It was Friday night, the farm party was in full swing when Joyce tabled the question. Her friend wanted to know why she (Joyce) would volunteer at a for-profit business.
The party quieted and leaned in over the food.
Joyce shrugged. “I told her I like working outside, I wanted to help out and Carolyn is fun.”
Satisfied, we went back to grazing the table.
The question though has stayed with me all week like an irritating hangnail I can’t shed. I find myself drifting into faux interrogations of a woman who I picture sitting at a mah-jongg table. I’m making ugly and unfair assumptions about her.
I want to interrogate her about who she deems worthy of help and why. I want to ask her questions that I’m certain I already know the answer to and which will make her feel small and petty.
This imaginary woman at this imaginary mah-jongg table has hit all my buttons.
But truthfully, I sometimes wonder the same thing. Why do all of these people give of themselves so completely for me, for my farm, for my livelihood?
The answer that comes back again and again is the same answer that made me stay in the Northern Neck five years ago when returning to DC and full time work would have been so much easier.
I stayed because I couldn’t bear leaving this community. We are like no other place I’ve known.
But, still, we are a community in need.
We are in need of a source of local, organically grown produce. If we had easy access to this many of my customers wouldn’t be stopping at Wegmans or Elwood Thompsons on their way to the Neck.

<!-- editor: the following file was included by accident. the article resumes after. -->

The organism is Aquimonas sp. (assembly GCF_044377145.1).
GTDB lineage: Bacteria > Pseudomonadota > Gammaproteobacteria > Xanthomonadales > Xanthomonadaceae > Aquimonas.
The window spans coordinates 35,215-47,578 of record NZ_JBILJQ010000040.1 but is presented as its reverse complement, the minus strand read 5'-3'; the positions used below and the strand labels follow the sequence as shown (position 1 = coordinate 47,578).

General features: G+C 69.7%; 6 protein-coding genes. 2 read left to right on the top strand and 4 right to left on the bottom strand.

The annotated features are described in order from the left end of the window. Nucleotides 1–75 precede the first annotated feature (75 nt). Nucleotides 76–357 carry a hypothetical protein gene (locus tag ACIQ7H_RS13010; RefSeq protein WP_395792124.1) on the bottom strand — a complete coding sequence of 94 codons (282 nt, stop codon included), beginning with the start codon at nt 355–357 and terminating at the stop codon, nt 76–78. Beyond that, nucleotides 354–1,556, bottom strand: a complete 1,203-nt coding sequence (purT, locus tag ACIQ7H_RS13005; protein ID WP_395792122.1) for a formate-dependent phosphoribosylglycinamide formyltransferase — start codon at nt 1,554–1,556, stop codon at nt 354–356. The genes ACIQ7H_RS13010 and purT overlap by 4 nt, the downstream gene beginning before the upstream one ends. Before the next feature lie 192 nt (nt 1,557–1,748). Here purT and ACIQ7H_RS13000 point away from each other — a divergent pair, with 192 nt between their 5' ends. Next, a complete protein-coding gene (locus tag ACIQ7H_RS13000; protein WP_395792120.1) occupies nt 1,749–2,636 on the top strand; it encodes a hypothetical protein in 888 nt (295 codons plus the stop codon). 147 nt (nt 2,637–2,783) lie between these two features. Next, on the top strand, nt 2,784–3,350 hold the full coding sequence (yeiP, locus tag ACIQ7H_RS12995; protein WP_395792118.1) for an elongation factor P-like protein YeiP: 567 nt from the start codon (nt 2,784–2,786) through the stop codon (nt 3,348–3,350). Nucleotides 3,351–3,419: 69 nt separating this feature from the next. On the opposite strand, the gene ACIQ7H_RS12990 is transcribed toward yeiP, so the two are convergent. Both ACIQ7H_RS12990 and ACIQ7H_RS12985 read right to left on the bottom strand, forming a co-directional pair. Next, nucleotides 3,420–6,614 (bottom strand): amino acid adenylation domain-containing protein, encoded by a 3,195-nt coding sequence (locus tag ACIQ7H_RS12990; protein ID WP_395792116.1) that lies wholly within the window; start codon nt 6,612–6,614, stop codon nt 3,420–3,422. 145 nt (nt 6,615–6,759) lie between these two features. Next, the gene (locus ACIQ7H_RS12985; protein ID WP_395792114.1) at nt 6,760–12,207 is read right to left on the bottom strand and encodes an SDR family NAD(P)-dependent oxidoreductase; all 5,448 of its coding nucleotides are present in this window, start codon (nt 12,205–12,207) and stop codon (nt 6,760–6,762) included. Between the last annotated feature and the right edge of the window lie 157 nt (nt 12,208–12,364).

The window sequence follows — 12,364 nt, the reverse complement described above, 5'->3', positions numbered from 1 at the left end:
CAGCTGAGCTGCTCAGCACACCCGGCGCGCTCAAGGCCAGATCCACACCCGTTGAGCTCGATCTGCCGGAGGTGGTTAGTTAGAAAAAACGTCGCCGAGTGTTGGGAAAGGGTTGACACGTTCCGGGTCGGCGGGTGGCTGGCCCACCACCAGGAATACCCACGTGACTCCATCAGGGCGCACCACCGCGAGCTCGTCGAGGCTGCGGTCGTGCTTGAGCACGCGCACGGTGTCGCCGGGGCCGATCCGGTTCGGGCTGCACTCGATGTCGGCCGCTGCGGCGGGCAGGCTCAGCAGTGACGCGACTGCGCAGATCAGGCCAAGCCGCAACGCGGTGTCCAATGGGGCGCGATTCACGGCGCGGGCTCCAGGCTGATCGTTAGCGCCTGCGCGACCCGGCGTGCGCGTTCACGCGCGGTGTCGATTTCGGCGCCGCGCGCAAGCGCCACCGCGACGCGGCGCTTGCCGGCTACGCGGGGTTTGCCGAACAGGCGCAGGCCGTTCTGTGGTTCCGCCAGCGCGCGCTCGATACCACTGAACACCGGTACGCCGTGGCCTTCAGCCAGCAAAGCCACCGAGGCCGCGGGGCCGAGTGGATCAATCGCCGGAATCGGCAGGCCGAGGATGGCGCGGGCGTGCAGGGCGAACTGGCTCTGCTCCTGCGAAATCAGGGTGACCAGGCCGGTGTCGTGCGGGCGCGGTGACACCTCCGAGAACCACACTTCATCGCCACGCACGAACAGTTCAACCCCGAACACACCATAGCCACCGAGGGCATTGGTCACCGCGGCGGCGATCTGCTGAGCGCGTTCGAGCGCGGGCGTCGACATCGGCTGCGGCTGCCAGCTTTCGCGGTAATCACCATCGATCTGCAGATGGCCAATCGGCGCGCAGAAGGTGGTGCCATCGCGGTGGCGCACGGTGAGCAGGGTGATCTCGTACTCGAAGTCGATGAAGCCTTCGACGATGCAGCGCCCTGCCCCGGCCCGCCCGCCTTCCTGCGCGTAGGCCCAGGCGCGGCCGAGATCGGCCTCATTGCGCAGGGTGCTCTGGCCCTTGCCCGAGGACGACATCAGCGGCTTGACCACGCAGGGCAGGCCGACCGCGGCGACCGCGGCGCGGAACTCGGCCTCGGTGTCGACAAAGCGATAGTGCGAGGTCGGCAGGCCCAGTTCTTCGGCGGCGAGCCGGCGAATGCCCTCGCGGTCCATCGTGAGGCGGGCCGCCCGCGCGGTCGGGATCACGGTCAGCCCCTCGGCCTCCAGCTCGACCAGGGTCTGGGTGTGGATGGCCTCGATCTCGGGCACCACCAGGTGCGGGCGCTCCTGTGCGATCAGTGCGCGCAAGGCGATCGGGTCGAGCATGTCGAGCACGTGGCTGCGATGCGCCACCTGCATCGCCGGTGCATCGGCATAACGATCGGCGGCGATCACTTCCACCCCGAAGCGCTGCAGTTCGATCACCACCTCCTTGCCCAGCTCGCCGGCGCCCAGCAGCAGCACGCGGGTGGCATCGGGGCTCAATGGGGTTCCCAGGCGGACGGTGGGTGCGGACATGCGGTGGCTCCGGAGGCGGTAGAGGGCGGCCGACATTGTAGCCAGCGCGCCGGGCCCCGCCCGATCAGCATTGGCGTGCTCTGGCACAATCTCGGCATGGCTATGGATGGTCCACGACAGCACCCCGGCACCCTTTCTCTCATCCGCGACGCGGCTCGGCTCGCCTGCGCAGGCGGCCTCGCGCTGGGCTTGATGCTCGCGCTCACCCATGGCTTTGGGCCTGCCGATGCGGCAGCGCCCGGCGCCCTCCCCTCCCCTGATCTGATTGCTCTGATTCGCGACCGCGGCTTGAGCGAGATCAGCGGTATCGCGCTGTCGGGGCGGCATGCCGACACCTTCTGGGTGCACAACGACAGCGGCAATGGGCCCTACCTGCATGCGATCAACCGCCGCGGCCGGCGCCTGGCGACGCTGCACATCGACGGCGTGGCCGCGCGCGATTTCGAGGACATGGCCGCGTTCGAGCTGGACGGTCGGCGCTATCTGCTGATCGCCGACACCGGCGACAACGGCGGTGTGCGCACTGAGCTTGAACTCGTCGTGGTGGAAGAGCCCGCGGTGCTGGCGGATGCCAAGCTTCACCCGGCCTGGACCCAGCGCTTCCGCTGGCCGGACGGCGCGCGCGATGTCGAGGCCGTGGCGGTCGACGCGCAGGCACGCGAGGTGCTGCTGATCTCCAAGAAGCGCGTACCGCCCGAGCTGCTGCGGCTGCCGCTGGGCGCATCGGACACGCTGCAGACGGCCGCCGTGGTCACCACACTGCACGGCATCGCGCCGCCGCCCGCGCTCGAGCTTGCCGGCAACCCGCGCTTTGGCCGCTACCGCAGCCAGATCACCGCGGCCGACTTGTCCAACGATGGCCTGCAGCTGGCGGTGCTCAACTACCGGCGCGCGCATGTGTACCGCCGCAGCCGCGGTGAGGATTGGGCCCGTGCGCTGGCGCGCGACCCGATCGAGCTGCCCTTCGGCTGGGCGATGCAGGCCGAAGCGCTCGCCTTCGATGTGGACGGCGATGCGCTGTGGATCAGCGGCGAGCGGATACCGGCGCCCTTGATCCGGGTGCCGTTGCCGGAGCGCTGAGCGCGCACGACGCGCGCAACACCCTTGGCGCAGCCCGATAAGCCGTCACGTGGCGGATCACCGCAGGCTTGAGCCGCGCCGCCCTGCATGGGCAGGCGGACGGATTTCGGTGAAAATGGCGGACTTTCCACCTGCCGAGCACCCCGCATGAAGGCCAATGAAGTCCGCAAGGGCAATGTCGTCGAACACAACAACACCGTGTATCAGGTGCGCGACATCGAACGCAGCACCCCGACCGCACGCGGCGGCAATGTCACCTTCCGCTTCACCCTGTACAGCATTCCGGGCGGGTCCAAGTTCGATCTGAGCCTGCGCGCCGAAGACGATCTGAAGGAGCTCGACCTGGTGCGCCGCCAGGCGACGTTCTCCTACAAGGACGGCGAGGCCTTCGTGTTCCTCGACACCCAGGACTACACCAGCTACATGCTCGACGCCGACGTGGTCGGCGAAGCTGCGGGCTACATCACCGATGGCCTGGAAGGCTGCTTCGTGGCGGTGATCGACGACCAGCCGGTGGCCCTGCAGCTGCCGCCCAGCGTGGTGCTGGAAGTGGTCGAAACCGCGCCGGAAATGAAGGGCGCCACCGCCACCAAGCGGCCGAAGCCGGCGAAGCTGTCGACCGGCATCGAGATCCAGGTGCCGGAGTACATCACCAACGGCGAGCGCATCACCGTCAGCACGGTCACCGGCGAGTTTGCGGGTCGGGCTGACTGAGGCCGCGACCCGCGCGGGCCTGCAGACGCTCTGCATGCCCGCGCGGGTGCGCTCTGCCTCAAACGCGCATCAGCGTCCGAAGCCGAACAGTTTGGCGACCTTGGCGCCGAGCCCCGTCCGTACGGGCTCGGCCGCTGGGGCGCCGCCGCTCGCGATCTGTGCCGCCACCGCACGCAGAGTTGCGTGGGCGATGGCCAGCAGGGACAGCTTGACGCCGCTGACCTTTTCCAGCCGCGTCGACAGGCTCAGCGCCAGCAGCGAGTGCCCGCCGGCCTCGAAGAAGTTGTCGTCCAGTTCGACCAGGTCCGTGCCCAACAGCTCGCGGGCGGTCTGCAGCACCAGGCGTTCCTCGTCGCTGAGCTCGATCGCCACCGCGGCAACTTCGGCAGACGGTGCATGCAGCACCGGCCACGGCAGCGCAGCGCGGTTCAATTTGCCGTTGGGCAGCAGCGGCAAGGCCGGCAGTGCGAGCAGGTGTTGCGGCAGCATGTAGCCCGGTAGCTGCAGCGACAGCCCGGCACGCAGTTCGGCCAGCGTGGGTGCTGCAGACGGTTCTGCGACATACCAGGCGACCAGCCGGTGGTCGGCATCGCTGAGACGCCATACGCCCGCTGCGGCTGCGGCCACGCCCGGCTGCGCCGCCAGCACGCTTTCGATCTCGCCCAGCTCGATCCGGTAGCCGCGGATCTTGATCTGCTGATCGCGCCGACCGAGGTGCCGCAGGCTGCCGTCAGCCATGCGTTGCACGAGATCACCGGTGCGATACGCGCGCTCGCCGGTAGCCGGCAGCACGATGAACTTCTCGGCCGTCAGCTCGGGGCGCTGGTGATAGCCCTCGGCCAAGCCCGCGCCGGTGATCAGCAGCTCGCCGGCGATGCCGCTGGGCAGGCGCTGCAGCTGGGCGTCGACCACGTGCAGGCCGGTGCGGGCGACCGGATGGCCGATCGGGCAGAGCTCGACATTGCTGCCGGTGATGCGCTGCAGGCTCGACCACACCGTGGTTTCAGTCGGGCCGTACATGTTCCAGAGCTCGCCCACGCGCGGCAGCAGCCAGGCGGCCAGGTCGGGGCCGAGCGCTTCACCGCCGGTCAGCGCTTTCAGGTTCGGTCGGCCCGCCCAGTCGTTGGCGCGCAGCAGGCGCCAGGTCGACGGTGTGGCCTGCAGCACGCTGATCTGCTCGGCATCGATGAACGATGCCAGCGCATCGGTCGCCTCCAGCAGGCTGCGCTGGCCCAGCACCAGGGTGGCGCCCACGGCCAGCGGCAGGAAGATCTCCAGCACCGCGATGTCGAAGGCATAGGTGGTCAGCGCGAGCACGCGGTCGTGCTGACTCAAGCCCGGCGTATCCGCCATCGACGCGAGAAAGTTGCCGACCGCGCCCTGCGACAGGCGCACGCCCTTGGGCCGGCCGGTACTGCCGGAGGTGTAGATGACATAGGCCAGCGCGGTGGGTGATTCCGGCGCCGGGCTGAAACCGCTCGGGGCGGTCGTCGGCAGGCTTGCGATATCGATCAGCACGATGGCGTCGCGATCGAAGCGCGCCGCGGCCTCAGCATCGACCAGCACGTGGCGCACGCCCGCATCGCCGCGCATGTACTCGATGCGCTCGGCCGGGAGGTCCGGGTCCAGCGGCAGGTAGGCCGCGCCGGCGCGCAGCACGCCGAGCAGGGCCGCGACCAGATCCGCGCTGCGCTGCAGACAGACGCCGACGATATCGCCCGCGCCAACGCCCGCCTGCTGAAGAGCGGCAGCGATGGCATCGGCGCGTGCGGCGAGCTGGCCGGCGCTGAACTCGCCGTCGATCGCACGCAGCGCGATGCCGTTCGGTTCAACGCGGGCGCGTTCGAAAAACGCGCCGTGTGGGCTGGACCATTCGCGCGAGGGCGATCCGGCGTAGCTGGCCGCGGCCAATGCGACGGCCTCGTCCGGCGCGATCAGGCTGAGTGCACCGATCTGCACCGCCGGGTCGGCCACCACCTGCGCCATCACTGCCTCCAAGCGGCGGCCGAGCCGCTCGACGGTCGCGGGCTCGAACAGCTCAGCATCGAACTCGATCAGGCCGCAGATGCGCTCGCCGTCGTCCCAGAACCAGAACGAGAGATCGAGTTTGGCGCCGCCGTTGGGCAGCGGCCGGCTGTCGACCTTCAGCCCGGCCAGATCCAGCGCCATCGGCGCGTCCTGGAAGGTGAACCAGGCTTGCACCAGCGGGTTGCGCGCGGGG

We are in need of more small businesses. Small businesses hire people. Often people with little opportunity but tremendous potential.
We are in need of small family farms. They remind of us the important values of hard work, caring for the land and a connectedness to the “real world” that many of us have lost.
We are in need of more community. Although we’re incredibly special we’re not perfect. There are still too many things that divide us. We need spaces to be together, as neighbors, as friends, as people who simply love ripe tomatoes and juicy peaches.
To all of you who have made this farm and this dream possible ~ in big ways and small ones ~ thank you. You understand what we need and you’re willing to spend your time and energy making it happen.
And to my new mah-jongg friend, who frankly asked the right question, thank you. You’ve given me so much to think about and reminded me, again, of what a special, special place the Northern Neck is.